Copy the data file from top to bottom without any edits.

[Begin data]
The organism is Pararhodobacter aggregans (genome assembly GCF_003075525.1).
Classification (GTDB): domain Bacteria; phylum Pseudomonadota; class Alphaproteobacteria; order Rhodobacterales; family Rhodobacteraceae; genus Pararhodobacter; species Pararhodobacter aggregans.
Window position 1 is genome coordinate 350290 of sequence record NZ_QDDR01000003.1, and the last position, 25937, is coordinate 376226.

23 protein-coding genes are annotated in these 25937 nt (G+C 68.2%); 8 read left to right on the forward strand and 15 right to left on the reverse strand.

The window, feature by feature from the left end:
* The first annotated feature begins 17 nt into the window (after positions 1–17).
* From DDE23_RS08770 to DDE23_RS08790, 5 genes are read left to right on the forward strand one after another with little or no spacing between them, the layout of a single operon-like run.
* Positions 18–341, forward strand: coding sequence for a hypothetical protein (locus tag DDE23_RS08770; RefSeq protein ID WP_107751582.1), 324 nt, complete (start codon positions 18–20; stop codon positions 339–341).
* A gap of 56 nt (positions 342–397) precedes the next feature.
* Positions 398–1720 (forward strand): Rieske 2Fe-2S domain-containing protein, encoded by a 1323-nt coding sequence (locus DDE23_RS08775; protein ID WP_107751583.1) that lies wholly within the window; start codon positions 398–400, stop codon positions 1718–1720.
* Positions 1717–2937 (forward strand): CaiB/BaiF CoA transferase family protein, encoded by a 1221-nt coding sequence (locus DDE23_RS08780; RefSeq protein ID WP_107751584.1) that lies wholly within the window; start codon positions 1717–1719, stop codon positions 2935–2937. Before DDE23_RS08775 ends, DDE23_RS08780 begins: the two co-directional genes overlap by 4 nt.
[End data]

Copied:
The organism is Pararhodobacter aggregans (genome assembly GCF_003075525.1).
Classification (GTDB): domain Bacteria; phylum Pseudomonadota; class Alphaproteobacteria; order Rhodobacterales; family Rhodobacteraceae; genus Pararhodobacter; species Pararhodobacter aggregans.
Window position 1 is genome coordinate 350290 of sequence record NZ_QDDR01000003.1, and the last position, 25937, is coordinate 376226.

23 protein-coding genes are annotated in these 25937 nt (G+C 68.2%); 8 read left to right on the forward strand and 15 right to left on the reverse strand.

The window, feature by feature from the left end:
* The first annotated feature begins 17 nt into the window (after positions 1–17).
* From DDE23_RS08770 to DDE23_RS08790, 5 genes are read left to right on the forward strand one after another with little or no spacing between them, the layout of a single operon-like run.
* Positions 18–341, forward strand: coding sequence for a hypothetical protein (locus tag DDE23_RS08770; RefSeq protein ID WP_107751582.1), 324 nt, complete (start codon positions 18–20; stop codon positions 339–341).
* A gap of 56 nt (positions 342–397) precedes the next feature.
* Positions 398–1720 (forward strand): Rieske 2Fe-2S domain-containing protein, encoded by a 1323-nt coding sequence (locus DDE23_RS08775; protein ID WP_107751583.1) that lies wholly within the window; start codon positions 398–400, stop codon positions 1718–1720.
* Positions 1717–2937 (forward strand): CaiB/BaiF CoA transferase family protein, encoded by a 1221-nt coding sequence (locus DDE23_RS08780; RefSeq protein ID WP_107751584.1) that lies wholly within the window; start codon positions 1717–1719, stop codon positions 2935–2937. Before DDE23_RS08775 ends, DDE23_RS08780 begins: the two co-directional genes overlap by 4 nt.